Contact: Priscilla Ouchida, Executive Director, firstname.lastname@example.org
Jeff Moy, Vice President for Public Affairs, email@example.com
The Japanese American Citizens League (JACL) condemns the dangerous and irresponsible Islamophobic and anti-immigrant rhetoric being used to vilify and demonize Muslim and Arab communities. Several public figures have stoked simmering fears around national security as justification for blatantly racist statements and anti-Muslim policy proposals. Just this week, recent statements recommended that the U.S. halt all Muslim immigration in a proposal akin to the anti-Asian exclusion acts of the late 1800’s and early 1900’s.
Although it may be tempting to dismiss these statements as extremist political posturing, our country’s own history has proven that hateful racist rhetoric can lead to destructive and sometimes fatal consequences for the scapegoated communities. The WWII incarceration of Japanese Americans was a culmination of decades of anti-Asian and anti-Japanese sentiment that festered along the west coast.
“We expect the nation’s leader to uphold our nation’s values and ideals. These statements are guilty of the same mistakes that led to one of the most shameful episodes in U.S. history, one that destroyed livelihoods, entire communities, and an ethnic culture,” said JACL’s Executive Director Priscilla Ouchida. “Leaders should not emulate the lowest points of our history, but strive to provide direction that reflects the best of our democracy.”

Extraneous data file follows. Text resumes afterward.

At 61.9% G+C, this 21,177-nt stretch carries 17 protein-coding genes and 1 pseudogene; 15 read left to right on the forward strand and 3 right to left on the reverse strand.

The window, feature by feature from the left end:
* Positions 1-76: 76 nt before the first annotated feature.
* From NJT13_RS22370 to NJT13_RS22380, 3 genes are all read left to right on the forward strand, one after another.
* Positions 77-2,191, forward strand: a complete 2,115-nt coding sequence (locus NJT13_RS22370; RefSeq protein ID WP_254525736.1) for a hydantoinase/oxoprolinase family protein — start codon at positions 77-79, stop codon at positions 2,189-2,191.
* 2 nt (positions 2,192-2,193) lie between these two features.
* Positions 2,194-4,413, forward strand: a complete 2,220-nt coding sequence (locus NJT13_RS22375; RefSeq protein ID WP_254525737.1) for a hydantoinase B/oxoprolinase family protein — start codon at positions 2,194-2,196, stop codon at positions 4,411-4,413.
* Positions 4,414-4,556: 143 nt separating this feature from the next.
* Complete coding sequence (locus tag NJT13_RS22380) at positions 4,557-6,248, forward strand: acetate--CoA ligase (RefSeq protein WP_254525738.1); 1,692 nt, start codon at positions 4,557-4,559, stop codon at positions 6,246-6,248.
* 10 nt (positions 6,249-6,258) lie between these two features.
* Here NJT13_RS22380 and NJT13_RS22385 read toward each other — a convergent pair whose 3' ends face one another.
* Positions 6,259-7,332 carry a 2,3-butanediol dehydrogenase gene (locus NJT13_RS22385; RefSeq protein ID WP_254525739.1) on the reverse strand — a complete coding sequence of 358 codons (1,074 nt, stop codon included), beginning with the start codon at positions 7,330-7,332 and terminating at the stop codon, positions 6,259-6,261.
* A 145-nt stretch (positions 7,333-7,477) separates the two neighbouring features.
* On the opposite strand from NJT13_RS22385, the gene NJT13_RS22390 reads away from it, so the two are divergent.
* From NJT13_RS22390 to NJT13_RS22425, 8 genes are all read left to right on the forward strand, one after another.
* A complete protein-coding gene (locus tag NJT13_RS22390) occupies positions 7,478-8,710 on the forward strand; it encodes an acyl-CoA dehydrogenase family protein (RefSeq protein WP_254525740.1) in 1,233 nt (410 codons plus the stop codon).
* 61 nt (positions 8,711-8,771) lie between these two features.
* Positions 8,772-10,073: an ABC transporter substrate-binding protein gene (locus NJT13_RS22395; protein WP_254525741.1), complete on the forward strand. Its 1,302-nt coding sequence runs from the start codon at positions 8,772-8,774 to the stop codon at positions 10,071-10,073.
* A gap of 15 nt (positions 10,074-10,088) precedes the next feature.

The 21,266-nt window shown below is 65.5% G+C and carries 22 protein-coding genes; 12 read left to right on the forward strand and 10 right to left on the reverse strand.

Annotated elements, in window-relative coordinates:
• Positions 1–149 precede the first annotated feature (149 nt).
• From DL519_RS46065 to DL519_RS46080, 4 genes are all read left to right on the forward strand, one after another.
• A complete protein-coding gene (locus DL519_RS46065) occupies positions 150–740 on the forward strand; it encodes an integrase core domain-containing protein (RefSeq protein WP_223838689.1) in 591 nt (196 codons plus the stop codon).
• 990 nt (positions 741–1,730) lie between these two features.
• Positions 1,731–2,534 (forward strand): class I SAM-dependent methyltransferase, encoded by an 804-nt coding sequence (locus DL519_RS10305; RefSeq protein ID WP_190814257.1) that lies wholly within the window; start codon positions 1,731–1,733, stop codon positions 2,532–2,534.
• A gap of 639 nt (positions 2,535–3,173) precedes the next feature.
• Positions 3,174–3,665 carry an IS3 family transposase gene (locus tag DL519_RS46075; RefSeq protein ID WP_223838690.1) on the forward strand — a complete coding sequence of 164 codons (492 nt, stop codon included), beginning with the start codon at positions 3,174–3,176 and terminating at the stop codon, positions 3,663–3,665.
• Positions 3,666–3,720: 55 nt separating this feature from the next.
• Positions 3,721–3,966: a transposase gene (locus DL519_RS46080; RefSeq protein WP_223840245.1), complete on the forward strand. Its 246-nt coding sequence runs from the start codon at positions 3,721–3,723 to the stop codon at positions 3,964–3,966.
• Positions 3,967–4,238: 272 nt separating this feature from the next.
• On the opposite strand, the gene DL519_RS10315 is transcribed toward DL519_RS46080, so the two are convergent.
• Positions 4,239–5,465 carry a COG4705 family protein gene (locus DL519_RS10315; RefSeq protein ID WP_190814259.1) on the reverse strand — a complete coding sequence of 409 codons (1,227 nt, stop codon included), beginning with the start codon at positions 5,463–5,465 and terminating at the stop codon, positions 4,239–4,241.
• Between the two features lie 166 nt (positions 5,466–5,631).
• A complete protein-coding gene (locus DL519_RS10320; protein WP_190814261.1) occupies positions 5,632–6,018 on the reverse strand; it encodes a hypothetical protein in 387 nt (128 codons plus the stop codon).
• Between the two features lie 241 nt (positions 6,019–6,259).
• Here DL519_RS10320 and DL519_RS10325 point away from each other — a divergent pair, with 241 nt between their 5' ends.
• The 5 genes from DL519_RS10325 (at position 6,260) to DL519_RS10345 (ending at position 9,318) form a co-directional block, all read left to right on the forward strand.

Escalated fears around national security after Japan’s attack at Pearl Harbor and the U.S.’s entry into WWII led to President Franklin D. Roosevelt signing Executive Order 9066, which gave the U.S. Army the authority to remove civilians from military zones established in the states of Washington, Oregon, and California. Soon thereafter, the U.S. government forcibly removed and imprisoned some 120,000 Japanese Americans without due process. No Japanese American was ever charged, much less convicted, of espionage or sabotage against the United States. Yet they were targeted, rounded up, and imprisoned for years, simply for “looking like the enemy.”
In 1983, the federal Commission on Wartime Relocation and Internment of Civilians fully investigated the facts and circumstances surrounding the issuance of Roosevelt’s executive order and determined the incarceration was caused by race prejudice, wartime hysteria, and a failure of political leadership. Their findings led to a government apology for this unconscionable and unjustified act.
JACL reiterates the need to defend the country’s values and ideals during times of crisis, even when the nation is threatened. The organization continues to support the President’s policy to admit Syrian refugees, and to administer the nation’s policies without discrimination based on race, nationality, religion, gender, sexual orientation, age, or physical characteristics.